By Mary Rose
On October 7, Fr. James Linton was arrested outside the San Bernardino Planned Parenthood and held by police for six hours. Police cited him for obstructing access to a business and he was released on his written promise to appear in court. If convicted, Fr. Linton could be sentenced to up to 90 days in jail and a $400 fine.
When he was arrested, Fr. Linton, an Anglican pastor, was standing on a public easement offering incoming mothers and fathers alternatives to abortion and praying for them to change their minds.
Fr. Linton has good reason to believe in changed minds. Although he grew up in the Christian faith and has always believed that abortion is sinful, when he and his wife were first married, they used the birth control pill — and went to Planned Parenthood to get it. It wasn’t until they learned that the pill can cause abortions that they stopped using it.
The U.S. Supreme Court’s decision on gay “marriage” aided Fr. Linton’s further conversion. “God started working on my heart on all sexual ethics when I reflected on the Obergefell decision,” he said. “It felt hypocritical to be hormonally and surgically modifying our bodies to do something different than God designed and then to get indignant about homosexual behavior.”
About a year later, the Center for Medical Progress released the videos of its undercover investigation of Planned Parenthood. Fr. Linton’s wife was pregnant with their third child at the time. “The combination of seeing abortion victims sorted through for parts and my wife being pregnant destroyed me,” he said. “She organized a protest and I’ve been in front of the clinic every Friday since.”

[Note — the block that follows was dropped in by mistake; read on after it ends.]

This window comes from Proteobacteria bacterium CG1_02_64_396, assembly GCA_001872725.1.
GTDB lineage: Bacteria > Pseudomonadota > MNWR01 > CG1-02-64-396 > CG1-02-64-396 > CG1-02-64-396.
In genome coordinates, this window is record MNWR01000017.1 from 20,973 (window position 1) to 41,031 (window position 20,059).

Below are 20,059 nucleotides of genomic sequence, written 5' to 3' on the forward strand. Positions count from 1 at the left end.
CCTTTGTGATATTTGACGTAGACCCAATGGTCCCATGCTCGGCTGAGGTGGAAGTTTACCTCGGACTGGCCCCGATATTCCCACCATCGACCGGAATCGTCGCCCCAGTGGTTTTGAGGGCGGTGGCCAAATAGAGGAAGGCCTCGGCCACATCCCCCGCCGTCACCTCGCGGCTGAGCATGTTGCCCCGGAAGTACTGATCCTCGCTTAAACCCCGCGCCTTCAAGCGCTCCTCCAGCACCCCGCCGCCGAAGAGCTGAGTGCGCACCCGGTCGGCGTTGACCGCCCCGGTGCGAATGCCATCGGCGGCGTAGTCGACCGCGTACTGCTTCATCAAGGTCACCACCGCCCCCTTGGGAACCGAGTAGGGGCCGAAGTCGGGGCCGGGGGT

Every Friday, starting at 6 a.m., the San Bernardino Planned Parenthood performs abortions up to 20 weeks of pregnancy. Due in part to Fr. Linton’s faithful presence and success at saving babies, the abortion facility recently built a wall in an attempt to hinder sidewalk counselors and prevent them from speaking to mothers and fathers in the parking lot.
On Friday, October 7, the Planned Parenthood manager told Fr. Linton and other sidewalk counselors not to set foot in the driveway and then called the police. The police officers told the counselors not to trespass and not to harass the patients. The counselors agreed, telling the police that they had never trespassed or harassed anyone. A few minutes later, while Fr. Linton was standing on the public easement along the side of the facility talking to a mother, police arrested him.
Fr. Linton is a pastor at Christ’s Church in Yucaipa, which is affiliated with the Anglican Church of North America. He says that other members of his church support his work: “My tribe thinks it is great.” The Anglican church in the United States is divided, however, and the historic Anglican body in the U.S., the Episcopal Church in the United States of America, is officially pro-choice.
Fr. Linton said his arrest has not discouraged him. “I have found that sidewalk counseling has been one of the most important avenues for Christian discipleship in my life,” he said. “The combination of needing to learn to listen to God in real time, proclaim truth clearly without falling into self righteousness, and release the responsibility for what happens to God has continued to bring me to a place of humble reliance and spiritual growth. So, if God is leading you, do it. Do it now. And enjoy the ride of Christian growth you’ll immediately be brought into.”